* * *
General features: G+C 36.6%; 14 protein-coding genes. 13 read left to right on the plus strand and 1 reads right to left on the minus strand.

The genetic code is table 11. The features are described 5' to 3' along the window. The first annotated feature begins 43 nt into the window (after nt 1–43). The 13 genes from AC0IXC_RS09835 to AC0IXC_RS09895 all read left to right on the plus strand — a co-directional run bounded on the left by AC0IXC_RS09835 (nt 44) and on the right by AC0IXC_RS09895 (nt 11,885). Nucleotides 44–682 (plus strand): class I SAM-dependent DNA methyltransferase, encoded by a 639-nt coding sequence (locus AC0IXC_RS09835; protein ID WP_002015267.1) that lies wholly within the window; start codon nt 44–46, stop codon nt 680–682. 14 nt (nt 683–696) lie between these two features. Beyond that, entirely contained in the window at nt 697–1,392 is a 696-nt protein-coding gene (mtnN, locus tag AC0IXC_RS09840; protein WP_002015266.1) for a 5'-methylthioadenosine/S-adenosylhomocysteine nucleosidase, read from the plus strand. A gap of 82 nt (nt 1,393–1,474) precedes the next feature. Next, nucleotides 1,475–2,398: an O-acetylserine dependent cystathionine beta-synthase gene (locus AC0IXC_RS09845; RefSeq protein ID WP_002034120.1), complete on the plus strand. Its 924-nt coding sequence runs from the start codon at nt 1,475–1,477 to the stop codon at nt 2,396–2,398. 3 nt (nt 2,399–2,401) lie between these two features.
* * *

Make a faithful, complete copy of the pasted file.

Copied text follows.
General features: G+C 36.6%; 14 protein-coding genes. 13 read left to right on the plus strand and 1 reads right to left on the minus strand.

The genetic code is table 11. The features are described 5' to 3' along the window. The first annotated feature begins 43 nt into the window (after nt 1–43). The 13 genes from AC0IXC_RS09835 to AC0IXC_RS09895 all read left to right on the plus strand — a co-directional run bounded on the left by AC0IXC_RS09835 (nt 44) and on the right by AC0IXC_RS09895 (nt 11,885). Nucleotides 44–682 (plus strand): class I SAM-dependent DNA methyltransferase, encoded by a 639-nt coding sequence (locus AC0IXC_RS09835; protein ID WP_002015267.1) that lies wholly within the window; start codon nt 44–46, stop codon nt 680–682. 14 nt (nt 683–696) lie between these two features. Beyond that, entirely contained in the window at nt 697–1,392 is a 696-nt protein-coding gene (mtnN, locus tag AC0IXC_RS09840; protein WP_002015266.1) for a 5'-methylthioadenosine/S-adenosylhomocysteine nucleosidase, read from the plus strand. A gap of 82 nt (nt 1,393–1,474) precedes the next feature. Next, nucleotides 1,475–2,398: an O-acetylserine dependent cystathionine beta-synthase gene (locus AC0IXC_RS09845; RefSeq protein ID WP_002034120.1), complete on the plus strand. Its 924-nt coding sequence runs from the start codon at nt 1,475–1,477 to the stop codon at nt 2,396–2,398. 3 nt (nt 2,399–2,401) lie between these two features.